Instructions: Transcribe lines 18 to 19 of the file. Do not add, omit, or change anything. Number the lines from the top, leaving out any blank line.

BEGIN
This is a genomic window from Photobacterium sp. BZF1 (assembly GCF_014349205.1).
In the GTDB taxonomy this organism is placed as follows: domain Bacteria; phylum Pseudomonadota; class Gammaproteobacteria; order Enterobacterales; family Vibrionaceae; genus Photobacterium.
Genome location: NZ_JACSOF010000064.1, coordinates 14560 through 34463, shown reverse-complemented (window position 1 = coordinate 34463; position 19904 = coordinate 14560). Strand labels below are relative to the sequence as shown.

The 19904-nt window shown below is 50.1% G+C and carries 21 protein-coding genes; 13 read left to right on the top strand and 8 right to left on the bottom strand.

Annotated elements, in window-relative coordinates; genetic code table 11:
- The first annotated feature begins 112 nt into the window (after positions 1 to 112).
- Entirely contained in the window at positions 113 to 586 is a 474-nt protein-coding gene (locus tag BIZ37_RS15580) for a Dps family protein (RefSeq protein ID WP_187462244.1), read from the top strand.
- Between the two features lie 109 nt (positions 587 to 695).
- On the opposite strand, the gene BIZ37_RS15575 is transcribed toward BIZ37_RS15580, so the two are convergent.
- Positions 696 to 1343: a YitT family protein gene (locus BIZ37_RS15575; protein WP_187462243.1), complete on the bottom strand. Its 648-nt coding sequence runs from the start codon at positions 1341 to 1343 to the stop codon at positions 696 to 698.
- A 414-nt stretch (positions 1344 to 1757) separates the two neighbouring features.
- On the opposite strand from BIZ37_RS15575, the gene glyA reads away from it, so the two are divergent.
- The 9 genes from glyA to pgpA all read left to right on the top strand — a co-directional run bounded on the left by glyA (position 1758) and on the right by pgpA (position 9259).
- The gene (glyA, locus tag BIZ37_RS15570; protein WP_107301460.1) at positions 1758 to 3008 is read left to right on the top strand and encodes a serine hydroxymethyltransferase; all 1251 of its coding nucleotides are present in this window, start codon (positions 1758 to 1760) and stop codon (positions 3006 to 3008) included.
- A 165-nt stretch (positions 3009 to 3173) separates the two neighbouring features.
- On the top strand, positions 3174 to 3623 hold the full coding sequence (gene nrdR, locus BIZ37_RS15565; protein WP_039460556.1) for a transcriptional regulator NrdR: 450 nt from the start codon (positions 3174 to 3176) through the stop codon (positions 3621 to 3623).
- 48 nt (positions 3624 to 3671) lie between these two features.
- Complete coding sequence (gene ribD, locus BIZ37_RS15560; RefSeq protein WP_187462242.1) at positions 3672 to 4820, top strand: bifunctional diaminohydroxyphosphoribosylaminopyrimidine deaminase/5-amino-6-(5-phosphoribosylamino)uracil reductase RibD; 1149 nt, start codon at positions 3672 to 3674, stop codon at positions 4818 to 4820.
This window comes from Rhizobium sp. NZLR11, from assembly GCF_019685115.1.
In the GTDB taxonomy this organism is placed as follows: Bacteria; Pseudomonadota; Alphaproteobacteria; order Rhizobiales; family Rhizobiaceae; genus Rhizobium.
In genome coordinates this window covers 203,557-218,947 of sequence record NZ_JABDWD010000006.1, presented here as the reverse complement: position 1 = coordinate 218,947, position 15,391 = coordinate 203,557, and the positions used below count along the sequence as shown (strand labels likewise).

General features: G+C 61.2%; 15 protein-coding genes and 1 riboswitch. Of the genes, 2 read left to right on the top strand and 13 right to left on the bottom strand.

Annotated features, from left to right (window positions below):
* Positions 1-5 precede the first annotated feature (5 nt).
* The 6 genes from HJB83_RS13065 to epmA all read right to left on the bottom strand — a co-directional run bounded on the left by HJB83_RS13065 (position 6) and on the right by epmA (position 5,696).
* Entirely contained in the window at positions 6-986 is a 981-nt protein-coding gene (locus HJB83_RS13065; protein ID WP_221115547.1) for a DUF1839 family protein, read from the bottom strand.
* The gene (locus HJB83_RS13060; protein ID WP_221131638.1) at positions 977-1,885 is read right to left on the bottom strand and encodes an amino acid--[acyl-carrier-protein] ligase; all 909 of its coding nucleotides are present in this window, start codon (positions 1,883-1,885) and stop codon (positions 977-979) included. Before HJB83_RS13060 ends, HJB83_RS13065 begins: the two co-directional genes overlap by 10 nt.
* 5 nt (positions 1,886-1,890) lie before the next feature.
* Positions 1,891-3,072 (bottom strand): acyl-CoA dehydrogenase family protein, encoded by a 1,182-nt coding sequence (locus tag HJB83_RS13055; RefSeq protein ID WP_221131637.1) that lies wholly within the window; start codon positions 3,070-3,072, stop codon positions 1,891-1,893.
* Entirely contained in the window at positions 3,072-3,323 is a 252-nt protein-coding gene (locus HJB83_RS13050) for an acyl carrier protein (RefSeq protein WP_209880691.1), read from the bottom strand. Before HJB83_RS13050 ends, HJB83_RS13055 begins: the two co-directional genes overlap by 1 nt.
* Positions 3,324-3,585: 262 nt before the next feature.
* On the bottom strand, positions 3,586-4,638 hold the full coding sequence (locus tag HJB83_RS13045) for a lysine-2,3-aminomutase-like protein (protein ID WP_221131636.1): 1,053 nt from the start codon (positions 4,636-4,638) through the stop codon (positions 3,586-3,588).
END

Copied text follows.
- Complete coding sequence (gene ribD, locus BIZ37_RS15560; RefSeq protein WP_187462242.1) at positions 3672 to 4820, top strand: bifunctional diaminohydroxyphosphoribosylaminopyrimidine deaminase/5-amino-6-(5-phosphoribosylamino)uracil reductase RibD; 1149 nt, start codon at positions 3672 to 3674, stop codon at positions 4818 to 4820.
This window comes from Rhizobium sp. NZLR11, from assembly GCF_019685115.1.